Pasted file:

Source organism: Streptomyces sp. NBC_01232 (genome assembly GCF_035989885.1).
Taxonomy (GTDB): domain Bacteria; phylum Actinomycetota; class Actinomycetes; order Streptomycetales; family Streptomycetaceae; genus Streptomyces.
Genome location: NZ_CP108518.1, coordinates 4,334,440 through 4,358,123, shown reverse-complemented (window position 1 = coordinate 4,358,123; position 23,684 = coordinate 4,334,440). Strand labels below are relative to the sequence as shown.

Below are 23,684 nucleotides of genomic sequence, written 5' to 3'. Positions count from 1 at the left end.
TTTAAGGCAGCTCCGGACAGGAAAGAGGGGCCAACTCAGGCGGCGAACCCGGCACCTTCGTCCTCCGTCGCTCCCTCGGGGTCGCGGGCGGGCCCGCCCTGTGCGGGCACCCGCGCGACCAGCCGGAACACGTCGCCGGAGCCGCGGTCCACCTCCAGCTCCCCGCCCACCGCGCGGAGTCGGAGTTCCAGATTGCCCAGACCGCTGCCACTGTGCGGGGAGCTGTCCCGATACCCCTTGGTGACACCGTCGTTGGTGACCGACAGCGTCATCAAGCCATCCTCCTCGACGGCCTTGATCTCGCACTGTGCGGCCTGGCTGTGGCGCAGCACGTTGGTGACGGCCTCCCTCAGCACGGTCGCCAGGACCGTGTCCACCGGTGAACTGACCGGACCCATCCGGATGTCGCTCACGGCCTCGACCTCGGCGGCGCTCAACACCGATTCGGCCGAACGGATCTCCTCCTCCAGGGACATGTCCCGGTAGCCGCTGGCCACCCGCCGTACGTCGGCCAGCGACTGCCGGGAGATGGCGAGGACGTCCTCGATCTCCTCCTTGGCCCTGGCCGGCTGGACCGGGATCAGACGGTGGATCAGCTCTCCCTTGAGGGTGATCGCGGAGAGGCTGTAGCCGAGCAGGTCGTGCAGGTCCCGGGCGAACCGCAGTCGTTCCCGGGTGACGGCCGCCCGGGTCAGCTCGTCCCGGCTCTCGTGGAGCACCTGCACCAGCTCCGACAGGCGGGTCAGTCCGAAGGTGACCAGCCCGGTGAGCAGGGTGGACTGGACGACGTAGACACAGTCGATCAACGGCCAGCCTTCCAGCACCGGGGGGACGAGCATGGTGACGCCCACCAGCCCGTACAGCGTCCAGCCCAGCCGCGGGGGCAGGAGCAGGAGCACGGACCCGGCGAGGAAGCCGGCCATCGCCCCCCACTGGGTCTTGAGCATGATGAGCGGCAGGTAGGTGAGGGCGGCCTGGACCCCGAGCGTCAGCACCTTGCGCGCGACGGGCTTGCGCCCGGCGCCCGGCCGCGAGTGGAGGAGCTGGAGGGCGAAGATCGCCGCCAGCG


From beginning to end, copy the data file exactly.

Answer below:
Source organism: Streptomyces sp. NBC_01232 (genome assembly GCF_035989885.1).
Taxonomy (GTDB): domain Bacteria; phylum Actinomycetota; class Actinomycetes; order Streptomycetales; family Streptomycetaceae; genus Streptomyces.
Genome location: NZ_CP108518.1, coordinates 4,334,440 through 4,358,123, shown reverse-complemented (window position 1 = coordinate 4,358,123; position 23,684 = coordinate 4,334,440). Strand labels below are relative to the sequence as shown.

Below are 23,684 nucleotides of genomic sequence, written 5' to 3'. Positions count from 1 at the left end.
TTTAAGGCAGCTCCGGACAGGAAAGAGGGGCCAACTCAGGCGGCGAACCCGGCACCTTCGTCCTCCGTCGCTCCCTCGGGGTCGCGGGCGGGCCCGCCCTGTGCGGGCACCCGCGCGACCAGCCGGAACACGTCGCCGGAGCCGCGGTCCACCTCCAGCTCCCCGCCCACCGCGCGGAGTCGGAGTTCCAGATTGCCCAGACCGCTGCCACTGTGCGGGGAGCTGTCCCGATACCCCTTGGTGACACCGTCGTTGGTGACCGACAGCGTCATCAAGCCATCCTCCTCGACGGCCTTGATCTCGCACTGTGCGGCCTGGCTGTGGCGCAGCACGTTGGTGACGGCCTCCCTCAGCACGGTCGCCAGGACCGTGTCCACCGGTGAACTGACCGGACCCATCCGGATGTCGCTCACGGCCTCGACCTCGGCGGCGCTCAACACCGATTCGGCCGAACGGATCTCCTCCTCCAGGGACATGTCCCGGTAGCCGCTGGCCACCCGCCGTACGTCGGCCAGCGACTGCCGGGAGATGGCGAGGACGTCCTCGATCTCCTCCTTGGCCCTGGCCGGCTGGACCGGGATCAGACGGTGGATCAGCTCTCCCTTGAGGGTGATCGCGGAGAGGCTGTAGCCGAGCAGGTCGTGCAGGTCCCGGGCGAACCGCAGTCGTTCCCGGGTGACGGCCGCCCGGGTCAGCTCGTCCCGGCTCTCGTGGAGCACCTGCACCAGCTCCGACAGGCGGGTCAGTCCGAAGGTGACCAGCCCGGTGAGCAGGGTGGACTGGACGACGTAGACACAGTCGATCAACGGCCAGCCTTCCAGCACCGGGGGGACGAGCATGGTGACGCCCACCAGCCCGTACAGCGTCCAGCCCAGCCGCGGGGGCAGGAGCAGGAGCACGGACCCGGCGAGGAAGCCGGCCATCGCCCCCCACTGGGTCTTGAGCATGATGAGCGGCAGGTAGGTGAGGGCGGCCTGGACCCCGAGCGTCAGCACCTTGCGCGCGACGGGCTTGCGCCCGGCGCCCGGCCGCGAGTGGAGGAGCTGGAGGGCGAAGATCGCCGCCAGCG